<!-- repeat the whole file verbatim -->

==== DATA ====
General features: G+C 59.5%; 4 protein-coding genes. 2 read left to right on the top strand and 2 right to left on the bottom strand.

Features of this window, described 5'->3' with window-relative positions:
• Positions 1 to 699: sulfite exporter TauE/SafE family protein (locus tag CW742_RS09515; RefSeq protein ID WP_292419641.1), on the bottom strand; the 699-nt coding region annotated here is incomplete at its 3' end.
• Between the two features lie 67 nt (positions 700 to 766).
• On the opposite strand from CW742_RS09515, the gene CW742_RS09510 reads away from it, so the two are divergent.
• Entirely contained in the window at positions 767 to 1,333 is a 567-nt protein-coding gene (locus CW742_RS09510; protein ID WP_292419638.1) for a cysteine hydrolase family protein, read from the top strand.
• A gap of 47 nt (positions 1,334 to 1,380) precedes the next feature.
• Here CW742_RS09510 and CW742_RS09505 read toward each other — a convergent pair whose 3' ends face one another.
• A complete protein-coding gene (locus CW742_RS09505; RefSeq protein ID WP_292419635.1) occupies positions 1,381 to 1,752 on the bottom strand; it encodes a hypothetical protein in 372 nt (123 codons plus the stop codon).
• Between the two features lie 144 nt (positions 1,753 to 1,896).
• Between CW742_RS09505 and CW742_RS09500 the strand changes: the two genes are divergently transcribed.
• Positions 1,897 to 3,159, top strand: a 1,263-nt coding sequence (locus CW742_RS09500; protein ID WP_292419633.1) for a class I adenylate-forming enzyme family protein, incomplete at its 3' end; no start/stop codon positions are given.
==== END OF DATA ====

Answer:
General features: G+C 59.5%; 4 protein-coding genes. 2 read left to right on the top strand and 2 right to left on the bottom strand.

Features of this window, described 5'->3' with window-relative positions:
• Positions 1 to 699: sulfite exporter TauE/SafE family protein (locus tag CW742_RS09515; RefSeq protein ID WP_292419641.1), on the bottom strand; the 699-nt coding region annotated here is incomplete at its 3' end.
• Between the two features lie 67 nt (positions 700 to 766).
• On the opposite strand from CW742_RS09515, the gene CW742_RS09510 reads away from it, so the two are divergent.
• Entirely contained in the window at positions 767 to 1,333 is a 567-nt protein-coding gene (locus CW742_RS09510; protein ID WP_292419638.1) for a cysteine hydrolase family protein, read from the top strand.
• A gap of 47 nt (positions 1,334 to 1,380) precedes the next feature.
• Here CW742_RS09510 and CW742_RS09505 read toward each other — a convergent pair whose 3' ends face one another.
• A complete protein-coding gene (locus CW742_RS09505; RefSeq protein ID WP_292419635.1) occupies positions 1,381 to 1,752 on the bottom strand; it encodes a hypothetical protein in 372 nt (123 codons plus the stop codon).
• Between the two features lie 144 nt (positions 1,753 to 1,896).
• Between CW742_RS09505 and CW742_RS09500 the strand changes: the two genes are divergently transcribed.
• Positions 1,897 to 3,159, top strand: a 1,263-nt coding sequence (locus CW742_RS09500; protein ID WP_292419633.1) for a class I adenylate-forming enzyme family protein, incomplete at its 3' end; no start/stop codon positions are given.